The decision to kill the dogs was supported by the largest animal welfare organization in the country, the Humane Society of the
A Best Friends Animals Society-led coalition offered resources to the county for evaluation, spay/neuter, and support in finding homes for qualified dogs. These animal welfare organizations, which have extensive experience with rescued fighting dogs, urged Wilkes County to accept their offer of support for an alternative approach, such as was used in the Michael Vick case. The coalition includes BAD RAP (Bay Area Doglovers Responsible About Pit Bulls), Animal Farm Foundation, Villa Lobos Rescue Center, Downtown Dog Rescue, The Sula Foundation and Our Pack.
“We are disheartened and shocked that HSUS, a leader in the animal welfare community, would testify in court for the automatic destruction of puppies and dogs, who had not been given the opportunity to be evaluated as individuals, based on this policy. The Michael Vick dogs have proven how antiquated this approach is,” said Ledy VanKavage, an attorney with Best Friends Animal Society.
In 2006 HSUS advocated that all of the dogs from the Michael Vick dog fighting case be put down for the same reasons they used when recommending the killing of the Wilkes County pit bulls. In that case a federal court appointed a Special Master to oversee the evaluation of Vick’s dogs, all of which were adults. Many of the Vick dogs are now in adoptive homes, and at least two of the so-called “aggressive fighting dogs” are therapy dogs that visit hospitals to cheer up ailing patients.
“The coalition members and their supporters are urging HSUS to reevaluate this policy and apply a more progressive approach that reflects the lessons learned by the animal welfare groups in the coalition, as well as other organizations that work directly with dogs,” VanKavage said.
Best Friends Animal Society http://www.bestfriends.org
Barbara Williamson (435) 689-0200 (cell) (or) barbara(at)bestfriends.org
John Polis (435) 644-2001, ext. 4858 or johnp (at) bestfriends.org
Animal Farm Foundation http://www.animalfarmfoundation.org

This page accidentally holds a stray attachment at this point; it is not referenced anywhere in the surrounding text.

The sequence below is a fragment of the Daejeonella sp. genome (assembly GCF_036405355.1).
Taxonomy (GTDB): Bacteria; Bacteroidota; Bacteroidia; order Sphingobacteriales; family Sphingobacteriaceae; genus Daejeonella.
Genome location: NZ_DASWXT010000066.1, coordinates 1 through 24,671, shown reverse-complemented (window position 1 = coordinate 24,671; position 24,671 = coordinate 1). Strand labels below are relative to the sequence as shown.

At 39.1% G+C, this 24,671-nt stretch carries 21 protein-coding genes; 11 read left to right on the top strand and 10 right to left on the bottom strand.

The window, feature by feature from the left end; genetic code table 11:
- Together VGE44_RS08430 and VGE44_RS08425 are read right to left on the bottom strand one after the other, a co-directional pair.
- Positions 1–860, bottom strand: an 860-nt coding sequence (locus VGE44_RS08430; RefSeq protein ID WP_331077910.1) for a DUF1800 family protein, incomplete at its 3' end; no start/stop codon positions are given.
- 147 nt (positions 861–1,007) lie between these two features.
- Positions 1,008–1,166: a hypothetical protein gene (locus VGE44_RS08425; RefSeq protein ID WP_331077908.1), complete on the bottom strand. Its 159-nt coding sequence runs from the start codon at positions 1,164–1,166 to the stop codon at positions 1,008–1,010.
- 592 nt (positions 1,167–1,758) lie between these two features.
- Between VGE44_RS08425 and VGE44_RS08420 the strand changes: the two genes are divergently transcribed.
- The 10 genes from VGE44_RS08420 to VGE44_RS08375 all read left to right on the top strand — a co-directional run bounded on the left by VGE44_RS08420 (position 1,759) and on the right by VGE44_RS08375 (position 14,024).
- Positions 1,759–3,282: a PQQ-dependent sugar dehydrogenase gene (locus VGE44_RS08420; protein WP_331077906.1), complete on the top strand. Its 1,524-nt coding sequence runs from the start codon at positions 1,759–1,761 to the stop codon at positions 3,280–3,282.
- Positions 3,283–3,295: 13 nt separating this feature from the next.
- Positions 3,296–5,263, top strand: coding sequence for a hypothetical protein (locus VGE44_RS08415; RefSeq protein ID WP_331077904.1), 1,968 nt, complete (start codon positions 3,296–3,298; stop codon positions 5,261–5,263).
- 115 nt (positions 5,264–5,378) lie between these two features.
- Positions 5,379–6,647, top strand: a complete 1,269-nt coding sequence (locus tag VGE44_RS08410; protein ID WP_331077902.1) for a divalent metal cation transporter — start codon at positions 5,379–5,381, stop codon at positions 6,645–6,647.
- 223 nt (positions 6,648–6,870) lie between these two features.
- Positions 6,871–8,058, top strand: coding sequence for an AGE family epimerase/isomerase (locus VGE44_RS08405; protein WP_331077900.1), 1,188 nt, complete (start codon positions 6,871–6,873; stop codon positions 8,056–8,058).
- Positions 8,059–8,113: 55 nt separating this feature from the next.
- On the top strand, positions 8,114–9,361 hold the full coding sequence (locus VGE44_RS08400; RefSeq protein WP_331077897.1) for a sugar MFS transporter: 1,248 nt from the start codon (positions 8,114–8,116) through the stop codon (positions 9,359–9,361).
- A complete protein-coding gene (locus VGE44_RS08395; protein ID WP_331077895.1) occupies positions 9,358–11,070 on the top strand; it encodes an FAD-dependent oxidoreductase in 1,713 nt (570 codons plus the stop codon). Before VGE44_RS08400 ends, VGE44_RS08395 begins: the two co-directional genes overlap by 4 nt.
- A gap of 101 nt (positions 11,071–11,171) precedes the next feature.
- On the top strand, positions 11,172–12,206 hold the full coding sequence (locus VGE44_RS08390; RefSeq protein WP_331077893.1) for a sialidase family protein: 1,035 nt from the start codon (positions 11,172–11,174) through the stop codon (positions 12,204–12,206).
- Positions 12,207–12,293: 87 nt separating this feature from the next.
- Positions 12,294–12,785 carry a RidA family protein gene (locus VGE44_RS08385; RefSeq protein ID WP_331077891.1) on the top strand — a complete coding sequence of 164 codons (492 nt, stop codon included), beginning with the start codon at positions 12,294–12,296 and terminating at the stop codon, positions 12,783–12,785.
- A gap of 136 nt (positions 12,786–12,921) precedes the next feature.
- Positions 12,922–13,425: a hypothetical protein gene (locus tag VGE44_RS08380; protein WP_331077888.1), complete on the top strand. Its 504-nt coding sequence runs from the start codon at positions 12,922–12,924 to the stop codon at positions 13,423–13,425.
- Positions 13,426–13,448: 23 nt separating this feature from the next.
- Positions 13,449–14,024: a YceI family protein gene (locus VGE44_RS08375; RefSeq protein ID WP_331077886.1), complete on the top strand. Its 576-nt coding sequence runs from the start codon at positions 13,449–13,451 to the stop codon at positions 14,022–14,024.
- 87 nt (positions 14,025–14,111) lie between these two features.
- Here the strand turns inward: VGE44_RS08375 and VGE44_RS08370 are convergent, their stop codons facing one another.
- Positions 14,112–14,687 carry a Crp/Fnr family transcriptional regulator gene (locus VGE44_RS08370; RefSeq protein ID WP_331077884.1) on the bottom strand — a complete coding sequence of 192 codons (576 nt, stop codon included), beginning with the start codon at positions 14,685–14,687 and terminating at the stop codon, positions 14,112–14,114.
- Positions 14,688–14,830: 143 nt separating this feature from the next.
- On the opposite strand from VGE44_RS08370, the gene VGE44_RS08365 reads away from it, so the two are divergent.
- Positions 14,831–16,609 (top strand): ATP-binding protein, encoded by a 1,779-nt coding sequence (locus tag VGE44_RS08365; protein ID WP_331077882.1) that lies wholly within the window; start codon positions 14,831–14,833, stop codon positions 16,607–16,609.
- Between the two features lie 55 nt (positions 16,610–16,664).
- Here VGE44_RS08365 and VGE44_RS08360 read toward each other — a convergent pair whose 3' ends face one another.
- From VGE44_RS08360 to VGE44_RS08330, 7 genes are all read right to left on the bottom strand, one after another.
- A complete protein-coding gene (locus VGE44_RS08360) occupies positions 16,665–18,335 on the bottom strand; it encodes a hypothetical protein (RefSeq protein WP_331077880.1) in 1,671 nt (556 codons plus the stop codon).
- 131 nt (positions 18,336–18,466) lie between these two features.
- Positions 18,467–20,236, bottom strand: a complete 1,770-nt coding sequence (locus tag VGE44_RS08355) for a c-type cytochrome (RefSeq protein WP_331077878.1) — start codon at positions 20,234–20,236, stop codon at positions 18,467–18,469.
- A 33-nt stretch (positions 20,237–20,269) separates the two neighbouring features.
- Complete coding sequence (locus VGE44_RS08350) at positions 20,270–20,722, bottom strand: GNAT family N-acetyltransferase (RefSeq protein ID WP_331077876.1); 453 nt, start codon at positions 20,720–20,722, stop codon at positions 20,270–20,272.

Stacey Coleman (845) 868-7559 (or) scoleman (at) animalfarmfoundation.org
BAD RAP http://www.badrap.org
Donna Reynolds (510) 441-6461 (or) donna (at) badrap.org
Downtown Dog Rescue http://www.downtowndogrescue.org
Lori Weise (213) 448-9961 (or) lori(at)modernica.net
Our Pack http://www.ourpack.org/
Marthina McClay (408) 460-4244 (or) marthina (at) ourpack.org
The Sula Foundation http://www.sulafoundation.org
Ken Foster (504) 613-7370 (or) kenrfoster (at) gmail.com
Villa Lobos Rescue Center http://www.vrcpitbull.com/home.htm
Tia Maria Torres (661) 268-0555 (or) tiamaria (at) vrcpitbull.com
About Best Friends Animal Society:
Celebrating its 25th anniversary in 2009, Best Friends Animal Society advances nationwide animal welfare initiatives by working with shelter and rescue groups around the country. Best Friends Animal Sanctuary in southwestern Utah is the nation's largest facility for abused, abandoned and special needs companion animals. On any given day the sanctuary is home to approximately 1,700 dogs, cats, horses, rabbits, birds, and other animals. The society publishes Best Friends magazine, the nation’s largest general interest, pet-related magazine with approximately 300,000 subscribers. For more information on Best Friends Animal Society, visit: http://www.bestfriends.org/
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Tuesday, February 10, 2009
After about two weeks or so, one of the neighbors to the shelter was able to befriend her and took her in until a kennel opened up at the shelter. Topanga's wound had mostly healed and it was quite clear that she was a very soft dog. Topanga buried her head in the chest of one of the shelter employees during her wellness exam. She held her head low and was non-confrontational in all interactions.
On one chilly day in January, we took the ride up to the shelter to temperament test her to see if she was a candidate for rescue. Topanga looked as though she were waiting for the world to fall in on her. She seemed to be thinking that nothing good was coming her way and wouldn't dare show an ounce of excitement for anything. She passed her temperament test quite well and it was recommended that she go to a home to be rehabilitated to gain more confidence and to help her learn how to relax.